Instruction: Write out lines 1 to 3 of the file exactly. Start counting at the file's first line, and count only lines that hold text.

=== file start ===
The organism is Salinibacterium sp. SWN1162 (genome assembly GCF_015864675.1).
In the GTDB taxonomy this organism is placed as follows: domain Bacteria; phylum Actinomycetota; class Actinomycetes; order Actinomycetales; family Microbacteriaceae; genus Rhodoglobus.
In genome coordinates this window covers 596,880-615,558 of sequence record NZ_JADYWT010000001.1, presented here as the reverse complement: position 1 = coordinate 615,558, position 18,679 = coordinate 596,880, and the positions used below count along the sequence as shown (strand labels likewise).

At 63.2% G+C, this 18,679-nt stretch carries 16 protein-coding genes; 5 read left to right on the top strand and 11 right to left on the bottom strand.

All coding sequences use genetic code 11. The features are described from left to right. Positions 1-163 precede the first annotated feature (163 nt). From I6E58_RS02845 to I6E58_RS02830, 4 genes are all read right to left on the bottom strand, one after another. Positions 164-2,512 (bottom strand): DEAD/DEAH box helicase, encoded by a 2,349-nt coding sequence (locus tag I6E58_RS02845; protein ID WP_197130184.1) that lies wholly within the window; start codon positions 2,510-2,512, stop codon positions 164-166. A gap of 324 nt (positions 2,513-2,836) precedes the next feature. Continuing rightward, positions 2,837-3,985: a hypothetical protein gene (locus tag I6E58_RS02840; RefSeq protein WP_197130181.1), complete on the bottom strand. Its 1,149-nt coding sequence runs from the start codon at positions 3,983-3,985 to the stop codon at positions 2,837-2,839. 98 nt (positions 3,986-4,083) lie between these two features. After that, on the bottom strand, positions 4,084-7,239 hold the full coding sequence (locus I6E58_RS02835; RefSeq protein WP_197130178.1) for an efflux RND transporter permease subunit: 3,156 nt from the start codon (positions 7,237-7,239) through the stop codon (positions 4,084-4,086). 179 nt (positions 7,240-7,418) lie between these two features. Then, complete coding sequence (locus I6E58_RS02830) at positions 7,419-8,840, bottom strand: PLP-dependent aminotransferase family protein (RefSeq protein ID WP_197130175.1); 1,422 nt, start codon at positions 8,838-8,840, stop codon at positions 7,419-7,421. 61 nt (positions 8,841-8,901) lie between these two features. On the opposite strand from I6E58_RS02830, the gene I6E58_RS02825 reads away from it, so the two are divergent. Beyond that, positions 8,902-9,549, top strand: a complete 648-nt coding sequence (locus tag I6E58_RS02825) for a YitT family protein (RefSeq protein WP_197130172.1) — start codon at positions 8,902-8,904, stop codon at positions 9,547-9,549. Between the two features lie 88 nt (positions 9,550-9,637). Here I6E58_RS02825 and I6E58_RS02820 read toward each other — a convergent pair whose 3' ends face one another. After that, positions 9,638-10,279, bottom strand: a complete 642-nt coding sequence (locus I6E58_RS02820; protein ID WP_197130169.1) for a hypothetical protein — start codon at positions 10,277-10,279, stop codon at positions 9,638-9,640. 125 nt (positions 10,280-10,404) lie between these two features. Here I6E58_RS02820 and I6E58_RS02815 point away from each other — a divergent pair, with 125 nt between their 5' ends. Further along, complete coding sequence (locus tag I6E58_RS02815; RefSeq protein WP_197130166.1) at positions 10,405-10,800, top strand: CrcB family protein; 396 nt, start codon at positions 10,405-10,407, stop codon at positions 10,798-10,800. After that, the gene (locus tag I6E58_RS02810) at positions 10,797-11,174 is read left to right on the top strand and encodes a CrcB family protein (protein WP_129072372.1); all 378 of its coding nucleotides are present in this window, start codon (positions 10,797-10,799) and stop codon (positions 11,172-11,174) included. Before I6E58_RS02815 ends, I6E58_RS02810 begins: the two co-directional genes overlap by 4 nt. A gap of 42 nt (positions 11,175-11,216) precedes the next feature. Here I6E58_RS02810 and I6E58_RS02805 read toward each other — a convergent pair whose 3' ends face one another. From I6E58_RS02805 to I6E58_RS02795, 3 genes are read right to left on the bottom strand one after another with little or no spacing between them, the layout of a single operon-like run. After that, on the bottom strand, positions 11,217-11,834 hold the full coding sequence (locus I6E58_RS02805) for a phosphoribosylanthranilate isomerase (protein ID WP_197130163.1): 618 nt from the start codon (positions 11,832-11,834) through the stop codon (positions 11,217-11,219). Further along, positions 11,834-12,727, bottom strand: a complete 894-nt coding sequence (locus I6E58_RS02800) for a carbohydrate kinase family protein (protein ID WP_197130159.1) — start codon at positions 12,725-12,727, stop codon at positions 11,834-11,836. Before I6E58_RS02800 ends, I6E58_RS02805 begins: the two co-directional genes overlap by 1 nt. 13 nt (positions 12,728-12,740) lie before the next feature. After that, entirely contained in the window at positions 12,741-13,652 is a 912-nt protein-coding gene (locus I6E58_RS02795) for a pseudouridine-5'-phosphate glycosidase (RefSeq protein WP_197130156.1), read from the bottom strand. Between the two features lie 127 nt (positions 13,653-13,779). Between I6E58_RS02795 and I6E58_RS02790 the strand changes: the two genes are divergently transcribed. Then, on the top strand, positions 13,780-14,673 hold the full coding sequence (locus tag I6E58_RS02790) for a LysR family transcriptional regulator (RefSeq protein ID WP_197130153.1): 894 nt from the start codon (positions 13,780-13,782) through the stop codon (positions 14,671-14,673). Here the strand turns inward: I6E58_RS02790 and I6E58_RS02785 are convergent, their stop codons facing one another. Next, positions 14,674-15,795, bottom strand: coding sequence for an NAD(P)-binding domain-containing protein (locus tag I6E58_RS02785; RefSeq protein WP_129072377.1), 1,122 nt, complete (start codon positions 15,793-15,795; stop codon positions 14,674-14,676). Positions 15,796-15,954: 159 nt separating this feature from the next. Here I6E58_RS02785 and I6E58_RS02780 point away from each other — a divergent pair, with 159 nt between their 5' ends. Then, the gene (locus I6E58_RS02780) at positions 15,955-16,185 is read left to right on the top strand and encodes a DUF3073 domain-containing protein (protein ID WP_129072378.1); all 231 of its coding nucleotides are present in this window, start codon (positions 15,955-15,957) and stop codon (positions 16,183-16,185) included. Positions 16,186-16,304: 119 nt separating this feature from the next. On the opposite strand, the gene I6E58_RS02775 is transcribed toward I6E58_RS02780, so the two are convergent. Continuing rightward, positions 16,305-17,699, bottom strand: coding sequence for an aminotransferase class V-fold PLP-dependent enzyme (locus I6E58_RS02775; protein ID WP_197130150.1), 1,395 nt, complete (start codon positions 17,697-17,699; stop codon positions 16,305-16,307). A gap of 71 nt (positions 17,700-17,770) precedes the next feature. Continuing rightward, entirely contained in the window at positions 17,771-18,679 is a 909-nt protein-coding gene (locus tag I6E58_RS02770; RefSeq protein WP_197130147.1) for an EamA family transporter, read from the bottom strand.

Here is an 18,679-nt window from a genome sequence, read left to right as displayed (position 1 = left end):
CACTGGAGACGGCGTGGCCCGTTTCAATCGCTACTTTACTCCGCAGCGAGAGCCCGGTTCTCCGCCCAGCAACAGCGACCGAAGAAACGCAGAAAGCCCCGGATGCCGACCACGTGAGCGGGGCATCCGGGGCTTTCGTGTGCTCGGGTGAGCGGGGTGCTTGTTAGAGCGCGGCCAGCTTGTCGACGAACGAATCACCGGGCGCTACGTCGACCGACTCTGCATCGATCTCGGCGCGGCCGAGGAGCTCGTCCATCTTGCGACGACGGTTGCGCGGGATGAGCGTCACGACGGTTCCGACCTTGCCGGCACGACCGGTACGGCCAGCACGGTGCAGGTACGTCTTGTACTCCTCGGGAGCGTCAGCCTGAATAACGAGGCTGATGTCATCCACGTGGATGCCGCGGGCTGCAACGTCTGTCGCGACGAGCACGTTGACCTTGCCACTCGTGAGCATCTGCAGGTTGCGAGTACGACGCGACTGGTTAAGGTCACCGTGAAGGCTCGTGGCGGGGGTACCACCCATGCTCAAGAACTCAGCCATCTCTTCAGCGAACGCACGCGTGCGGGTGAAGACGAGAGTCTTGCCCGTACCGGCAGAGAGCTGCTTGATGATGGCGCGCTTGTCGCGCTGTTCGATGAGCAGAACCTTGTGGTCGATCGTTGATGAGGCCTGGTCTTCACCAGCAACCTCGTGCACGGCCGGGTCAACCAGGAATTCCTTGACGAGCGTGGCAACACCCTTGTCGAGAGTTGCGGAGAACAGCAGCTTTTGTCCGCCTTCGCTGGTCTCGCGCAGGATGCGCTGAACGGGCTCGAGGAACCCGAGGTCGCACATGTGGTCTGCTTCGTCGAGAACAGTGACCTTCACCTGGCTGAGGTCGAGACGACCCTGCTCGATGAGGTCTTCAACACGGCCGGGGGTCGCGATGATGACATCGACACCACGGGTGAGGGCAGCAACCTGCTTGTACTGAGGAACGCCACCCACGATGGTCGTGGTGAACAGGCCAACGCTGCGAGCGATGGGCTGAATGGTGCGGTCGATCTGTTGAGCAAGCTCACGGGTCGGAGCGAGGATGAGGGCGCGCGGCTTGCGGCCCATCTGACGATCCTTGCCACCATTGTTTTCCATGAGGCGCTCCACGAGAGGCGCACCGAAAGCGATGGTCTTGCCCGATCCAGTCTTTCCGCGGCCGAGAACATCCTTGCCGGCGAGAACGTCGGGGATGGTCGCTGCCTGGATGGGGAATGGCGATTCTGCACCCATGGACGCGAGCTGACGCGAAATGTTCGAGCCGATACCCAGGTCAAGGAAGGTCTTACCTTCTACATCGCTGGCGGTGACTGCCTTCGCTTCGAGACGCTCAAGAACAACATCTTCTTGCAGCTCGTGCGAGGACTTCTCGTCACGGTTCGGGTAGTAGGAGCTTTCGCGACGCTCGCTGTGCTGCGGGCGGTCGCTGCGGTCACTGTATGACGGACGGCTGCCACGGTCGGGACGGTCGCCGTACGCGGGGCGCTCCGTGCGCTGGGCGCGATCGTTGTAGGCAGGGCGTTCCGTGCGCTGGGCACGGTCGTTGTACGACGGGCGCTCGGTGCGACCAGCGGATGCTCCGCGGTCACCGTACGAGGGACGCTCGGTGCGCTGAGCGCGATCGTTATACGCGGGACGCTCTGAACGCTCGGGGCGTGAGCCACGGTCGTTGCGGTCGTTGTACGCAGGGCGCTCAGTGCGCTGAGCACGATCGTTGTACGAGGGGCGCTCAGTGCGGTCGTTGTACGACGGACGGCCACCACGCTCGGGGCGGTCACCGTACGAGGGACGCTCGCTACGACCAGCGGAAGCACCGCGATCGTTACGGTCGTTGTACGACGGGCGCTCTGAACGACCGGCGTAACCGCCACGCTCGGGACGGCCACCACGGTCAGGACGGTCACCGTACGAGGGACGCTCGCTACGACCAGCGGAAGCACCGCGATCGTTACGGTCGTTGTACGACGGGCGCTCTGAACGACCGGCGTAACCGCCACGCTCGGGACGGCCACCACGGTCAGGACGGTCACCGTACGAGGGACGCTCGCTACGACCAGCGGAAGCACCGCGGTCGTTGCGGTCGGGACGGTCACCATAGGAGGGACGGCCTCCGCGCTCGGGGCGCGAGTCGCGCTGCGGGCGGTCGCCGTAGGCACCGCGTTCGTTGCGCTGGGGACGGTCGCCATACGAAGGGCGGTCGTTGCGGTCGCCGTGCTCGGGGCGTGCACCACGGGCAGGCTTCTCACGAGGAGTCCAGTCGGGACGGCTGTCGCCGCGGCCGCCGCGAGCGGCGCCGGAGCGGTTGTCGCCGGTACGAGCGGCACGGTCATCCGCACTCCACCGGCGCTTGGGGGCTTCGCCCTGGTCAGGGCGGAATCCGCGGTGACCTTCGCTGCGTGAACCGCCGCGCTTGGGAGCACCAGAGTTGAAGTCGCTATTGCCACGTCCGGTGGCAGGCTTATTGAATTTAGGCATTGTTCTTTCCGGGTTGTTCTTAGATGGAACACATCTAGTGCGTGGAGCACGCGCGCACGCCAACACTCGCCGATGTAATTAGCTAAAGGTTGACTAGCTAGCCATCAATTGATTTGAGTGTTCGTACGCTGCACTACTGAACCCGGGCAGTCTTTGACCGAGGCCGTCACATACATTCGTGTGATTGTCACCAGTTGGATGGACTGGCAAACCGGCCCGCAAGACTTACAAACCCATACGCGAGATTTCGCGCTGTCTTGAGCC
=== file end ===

The organism is Salinibacterium sp. SWN1162 (genome assembly GCF_015864675.1).
In the GTDB taxonomy this organism is placed as follows: domain Bacteria; phylum Actinomycetota; class Actinomycetes; order Actinomycetales; family Microbacteriaceae; genus Rhodoglobus.
In genome coordinates this window covers 596,880-615,558 of sequence record NZ_JADYWT010000001.1, presented here as the reverse complement: position 1 = coordinate 615,558, position 18,679 = coordinate 596,880, and the positions used below count along the sequence as shown (strand labels likewise).